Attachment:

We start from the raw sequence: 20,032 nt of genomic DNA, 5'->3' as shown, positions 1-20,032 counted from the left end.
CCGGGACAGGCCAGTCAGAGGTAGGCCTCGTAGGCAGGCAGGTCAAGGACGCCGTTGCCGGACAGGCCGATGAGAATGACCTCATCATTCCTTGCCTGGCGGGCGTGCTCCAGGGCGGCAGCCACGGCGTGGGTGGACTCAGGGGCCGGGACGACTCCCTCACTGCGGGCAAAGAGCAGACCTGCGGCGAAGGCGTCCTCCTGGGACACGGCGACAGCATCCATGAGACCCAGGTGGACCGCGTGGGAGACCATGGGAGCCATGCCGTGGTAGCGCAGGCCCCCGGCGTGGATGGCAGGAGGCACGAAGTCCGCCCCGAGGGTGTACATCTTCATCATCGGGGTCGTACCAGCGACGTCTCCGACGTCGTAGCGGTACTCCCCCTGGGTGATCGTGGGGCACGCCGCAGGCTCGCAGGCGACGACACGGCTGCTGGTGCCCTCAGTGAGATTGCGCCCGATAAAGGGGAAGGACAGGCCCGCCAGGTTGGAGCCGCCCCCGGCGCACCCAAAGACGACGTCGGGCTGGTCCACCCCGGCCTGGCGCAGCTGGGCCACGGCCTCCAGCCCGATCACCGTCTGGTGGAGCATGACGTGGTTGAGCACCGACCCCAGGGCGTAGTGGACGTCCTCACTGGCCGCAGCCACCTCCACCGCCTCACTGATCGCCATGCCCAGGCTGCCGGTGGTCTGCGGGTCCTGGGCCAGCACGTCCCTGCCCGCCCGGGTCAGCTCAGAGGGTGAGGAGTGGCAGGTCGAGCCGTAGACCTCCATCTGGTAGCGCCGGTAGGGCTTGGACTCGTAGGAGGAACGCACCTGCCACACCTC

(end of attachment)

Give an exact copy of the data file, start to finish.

We start from the raw sequence: 20,032 nt of genomic DNA, 5'->3' as shown, positions 1-20,032 counted from the left end.
CCGGGACAGGCCAGTCAGAGGTAGGCCTCGTAGGCAGGCAGGTCAAGGACGCCGTTGCCGGACAGGCCGATGAGAATGACCTCATCATTCCTTGCCTGGCGGGCGTGCTCCAGGGCGGCAGCCACGGCGTGGGTGGACTCAGGGGCCGGGACGACTCCCTCACTGCGGGCAAAGAGCAGACCTGCGGCGAAGGCGTCCTCCTGGGACACGGCGACAGCATCCATGAGACCCAGGTGGACCGCGTGGGAGACCATGGGAGCCATGCCGTGGTAGCGCAGGCCCCCGGCGTGGATGGCAGGAGGCACGAAGTCCGCCCCGAGGGTGTACATCTTCATCATCGGGGTCGTACCAGCGACGTCTCCGACGTCGTAGCGGTACTCCCCCTGGGTGATCGTGGGGCACGCCGCAGGCTCGCAGGCGACGACACGGCTGCTGGTGCCCTCAGTGAGATTGCGCCCGATAAAGGGGAAGGACAGGCCCGCCAGGTTGGAGCCGCCCCCGGCGCACCCAAAGACGACGTCGGGCTGGTCCACCCCGGCCTGGCGCAGCTGGGCCACGGCCTCCAGCCCGATCACCGTCTGGTGGAGCATGACGTGGTTGAGCACCGACCCCAGGGCGTAGTGGACGTCCTCACTGGCCGCAGCCACCTCCACCGCCTCACTGATCGCCATGCCCAGGCTGCCGGTGGTCTGCGGGTCCTGGGCCAGCACGTCCCTGCCCGCCCGGGTCAGCTCAGAGGGTGAGGAGTGGCAGGTCGAGCCGTAGACCTCCATCTGGTAGCGCCGGTAGGGCTTGGACTCGTAGGAGGAACGCACCTGCCACACCTC